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Life Against Gold
An aging man with a white mustache, wearing a peaked cap walks on the stage of an auditorium at Turkey's Middle East Technical University (METU), followed by 10 peasant women. More than 1,000 students filling the auditorium rise to their feet and give a standing ovation to the unlikely assembly on the stage: peasant women and elderly man, standing hand in hand. The faces of the women are sunburned and lined. The roaring ovation continues.
The aging man turns to the women, “Are you going to let Eurogold poison your lands?” He asks them. The women shout in unison: “No, we are not.”
“Are you going to sell your children's future to foreigners?”
“No,” the women call out to thundering applause, “We'll resist.”
The women on the stage are only ten of the thousands of peasants fighting Eurogold, a transnational company planning to use cyanide to extract gold from the hills of Bergama on the Aegean coast of Anatolia. The man is their leader in civil disobedience: Oktay Konyar, nicknamed Asterix for his drooping mustache. Konyar has just been sentenced to 21 months in prison.
The oldest of the women, Sahsine nine (granny) from the village of Yenikent near Bergama calls out, “We won't let them take our leader to prison. They'll have to take us with him.”
The hills on the Northern Aegean coast are covered with fertile fields, olive groves, nut-bearing pines, and fig orchards. In spring, blood-red poppies and wild daisies bloom on the roadsides, and the wind is scented with oregano and lavender. Today's town of Bergama was a thriving Roman city and healing center named Pergamon 2,000 years ago. With its thermal springs and its fragrant air, it was the city of Asclepios, the God of health. Today, tourists visit the remains of the Acropolis, the Temples of Athena, Zeus, Serapis, and Trajan, the steep amphitheatre, and the health center, Asclepion, where patients were cured by the sound of water and music in Pergamon. But if “the New World Order” has its way, Pergamon will become a wasteland.
In 1992, Eurogold obtained a license from the Turkish Ministry of Energy to look for gold on the hills of Bergama. Ten villages were located within a five-kilometer radius of the mine site. At first, the villagers thought the mine would provide them with jobs. But soon they learned that Eurogold would leach the metal with a deadly poison: cyanide.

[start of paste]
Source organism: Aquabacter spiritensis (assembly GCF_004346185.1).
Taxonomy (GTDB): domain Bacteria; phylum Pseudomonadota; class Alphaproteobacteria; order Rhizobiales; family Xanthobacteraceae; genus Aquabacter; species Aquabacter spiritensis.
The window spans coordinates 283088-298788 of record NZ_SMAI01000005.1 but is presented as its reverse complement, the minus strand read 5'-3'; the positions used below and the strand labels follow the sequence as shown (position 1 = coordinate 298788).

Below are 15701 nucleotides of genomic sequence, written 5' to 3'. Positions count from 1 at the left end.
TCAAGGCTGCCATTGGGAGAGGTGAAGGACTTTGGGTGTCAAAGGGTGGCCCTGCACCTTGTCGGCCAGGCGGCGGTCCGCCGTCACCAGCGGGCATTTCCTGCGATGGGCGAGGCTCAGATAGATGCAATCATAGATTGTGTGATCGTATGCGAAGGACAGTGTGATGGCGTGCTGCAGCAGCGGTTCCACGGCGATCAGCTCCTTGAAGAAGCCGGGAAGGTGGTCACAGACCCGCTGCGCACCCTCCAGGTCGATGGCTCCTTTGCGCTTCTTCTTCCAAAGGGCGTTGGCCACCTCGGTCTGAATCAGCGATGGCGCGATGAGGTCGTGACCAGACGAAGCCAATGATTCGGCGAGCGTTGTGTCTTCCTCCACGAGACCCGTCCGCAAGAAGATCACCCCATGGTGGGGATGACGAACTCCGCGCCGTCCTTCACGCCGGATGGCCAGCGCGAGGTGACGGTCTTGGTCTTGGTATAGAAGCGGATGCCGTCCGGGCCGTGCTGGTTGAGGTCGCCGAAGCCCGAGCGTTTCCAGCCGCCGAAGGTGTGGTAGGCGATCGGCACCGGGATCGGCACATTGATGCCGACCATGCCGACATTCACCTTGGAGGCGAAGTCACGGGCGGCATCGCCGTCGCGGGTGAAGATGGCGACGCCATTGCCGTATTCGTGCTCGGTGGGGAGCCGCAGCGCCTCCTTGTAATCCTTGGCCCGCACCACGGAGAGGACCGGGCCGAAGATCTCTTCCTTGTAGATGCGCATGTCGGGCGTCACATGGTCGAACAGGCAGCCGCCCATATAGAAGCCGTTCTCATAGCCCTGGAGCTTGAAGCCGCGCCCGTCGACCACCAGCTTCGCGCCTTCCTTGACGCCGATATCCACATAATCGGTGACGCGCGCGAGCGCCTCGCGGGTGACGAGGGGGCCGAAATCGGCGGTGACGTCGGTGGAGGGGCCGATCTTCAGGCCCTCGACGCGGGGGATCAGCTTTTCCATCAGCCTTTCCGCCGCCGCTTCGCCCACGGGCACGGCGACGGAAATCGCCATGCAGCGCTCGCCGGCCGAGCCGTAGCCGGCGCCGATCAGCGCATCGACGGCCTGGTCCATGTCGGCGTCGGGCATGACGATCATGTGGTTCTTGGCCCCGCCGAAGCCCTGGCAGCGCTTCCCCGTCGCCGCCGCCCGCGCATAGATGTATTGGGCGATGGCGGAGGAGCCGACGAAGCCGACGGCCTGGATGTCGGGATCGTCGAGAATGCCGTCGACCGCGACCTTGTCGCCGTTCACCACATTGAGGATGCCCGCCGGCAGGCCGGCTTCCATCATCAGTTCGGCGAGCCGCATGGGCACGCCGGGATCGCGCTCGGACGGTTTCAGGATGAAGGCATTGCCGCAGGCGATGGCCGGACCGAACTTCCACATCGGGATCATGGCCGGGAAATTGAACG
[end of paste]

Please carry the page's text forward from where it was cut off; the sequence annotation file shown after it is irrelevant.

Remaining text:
They began to research gold mines. They learned that cyanide leaching had caused environmental disasters in the U.S., China, Guyana, Bolivia, Philippines, and Zimbabwe. Scientists told them the gold would be taken out of the country and leave the land contaminated with cyanide, that nothing would remain alive within a 30-kilometer radius of the mine. Cyanide leaching would also release other poisons such as arsenic, lead, cadmium, and mercury into the environment. What's more, a fault line passing through Kaynarca, only 1.5 kilometers away from the mine, posed an earthquake risk that could be catastrophic.
Bergama's peasants met with their mayor and held a news conference to announce these findings. They said they did not want the gold mine on their hills. Eurogold officials replied that the cyanide would be kept in strong clay pools and that it would evaporate under the sun.
The peasants organized under the leadership of Oktay Konyar to dismiss Eurogold from their olive groves. Konyar had grown up in Bergama, worked in various non- government organizations, and had served as the regional leader of the social democratic Cumhuriyet Halk Partisi, Republican People's Party. “I knew how un-democratic this country could be,” he says, “ but I also knew that violence would never be a solution. So we vowed never to violate laws, never to commit any crimes.”
In November 1994, 652 people from the villages of Camkoy, Ovacik, and Narlica launched three lawsuits at the Court in Izmir, to get the mine's license canceled. But the regional court ruled in favor of Eurogold and the peasants took their case to the Court of Appeal.
Eurogold did not wait for the ruling. In 1996, they cut 2,500 pines and 800 olive trees and began constructing a mine surrounded with barbed wire and watchtowers.
The villagers launched civil disobedience. On November 16, 1996, 500 of them sat on an arterial highway close to the mine for 5 hours. “We don't want to die from cyanide,” they chanted. They set tires on fire and performed traditional dances on the road. On December 23, 1996, thousands of people from 17 nearby villages protested Eurogold. The men stripped to the waist and marched under heavy rain. In January 1997, the people of Bergama held a referendum and voted against the mine. But Eurogold declared it illegal. In April that same year, 5,000 peasants from 17 villages occupied the mine, forcing the regional governor to close it for a month.